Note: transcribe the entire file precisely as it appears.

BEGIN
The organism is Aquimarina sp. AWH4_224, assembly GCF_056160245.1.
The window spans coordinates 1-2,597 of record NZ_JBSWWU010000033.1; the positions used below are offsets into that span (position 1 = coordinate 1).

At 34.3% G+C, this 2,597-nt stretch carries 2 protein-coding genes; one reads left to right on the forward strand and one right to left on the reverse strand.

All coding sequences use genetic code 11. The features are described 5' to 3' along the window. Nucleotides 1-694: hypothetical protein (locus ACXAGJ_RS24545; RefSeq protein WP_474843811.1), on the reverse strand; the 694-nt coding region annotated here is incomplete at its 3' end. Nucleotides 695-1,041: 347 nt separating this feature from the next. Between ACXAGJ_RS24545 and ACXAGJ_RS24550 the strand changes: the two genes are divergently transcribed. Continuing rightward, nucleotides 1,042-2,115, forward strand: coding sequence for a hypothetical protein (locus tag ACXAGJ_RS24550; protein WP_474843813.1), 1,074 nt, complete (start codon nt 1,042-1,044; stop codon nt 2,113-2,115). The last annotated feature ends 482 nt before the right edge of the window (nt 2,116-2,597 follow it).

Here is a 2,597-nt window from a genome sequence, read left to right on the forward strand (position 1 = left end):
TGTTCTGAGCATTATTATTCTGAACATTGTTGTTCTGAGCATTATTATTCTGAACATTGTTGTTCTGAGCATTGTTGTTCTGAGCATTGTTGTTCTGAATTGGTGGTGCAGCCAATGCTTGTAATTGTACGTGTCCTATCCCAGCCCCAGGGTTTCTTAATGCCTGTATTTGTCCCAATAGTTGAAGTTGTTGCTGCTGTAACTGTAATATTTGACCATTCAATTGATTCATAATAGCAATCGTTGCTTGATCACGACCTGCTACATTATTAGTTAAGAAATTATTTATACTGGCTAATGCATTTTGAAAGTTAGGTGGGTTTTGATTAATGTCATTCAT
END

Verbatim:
The organism is Aquimarina sp. AWH4_224, assembly GCF_056160245.1.
The window spans coordinates 1-2,597 of record NZ_JBSWWU010000033.1; the positions used below are offsets into that span (position 1 = coordinate 1).

At 34.3% G+C, this 2,597-nt stretch carries 2 protein-coding genes; one reads left to right on the forward strand and one right to left on the reverse strand.

All coding sequences use genetic code 11. The features are described 5' to 3' along the window. Nucleotides 1-694: hypothetical protein (locus ACXAGJ_RS24545; RefSeq protein WP_474843811.1), on the reverse strand; the 694-nt coding region annotated here is incomplete at its 3' end. Nucleotides 695-1,041: 347 nt separating this feature from the next. Between ACXAGJ_RS24545 and ACXAGJ_RS24550 the strand changes: the two genes are divergently transcribed. Continuing rightward, nucleotides 1,042-2,115, forward strand: coding sequence for a hypothetical protein (locus tag ACXAGJ_RS24550; protein WP_474843813.1), 1,074 nt, complete (start codon nt 1,042-1,044; stop codon nt 2,113-2,115). The last annotated feature ends 482 nt before the right edge of the window (nt 2,116-2,597 follow it).

Here is a 2,597-nt window from a genome sequence, read left to right on the forward strand (position 1 = left end):
TGTTCTGAGCATTATTATTCTGAACATTGTTGTTCTGAGCATTATTATTCTGAACATTGTTGTTCTGAGCATTGTTGTTCTGAGCATTGTTGTTCTGAATTGGTGGTGCAGCCAATGCTTGTAATTGTACGTGTCCTATCCCAGCCCCAGGGTTTCTTAATGCCTGTATTTGTCCCAATAGTTGAAGTTGTTGCTGCTGTAACTGTAATATTTGACCATTCAATTGATTCATAATAGCAATCGTTGCTTGATCACGACCTGCTACATTATTAGTTAAGAAATTATTTATACTGGCTAATGCATTTTGAAAGTTAGGTGGGTTTTGATTAATGTCATTCAT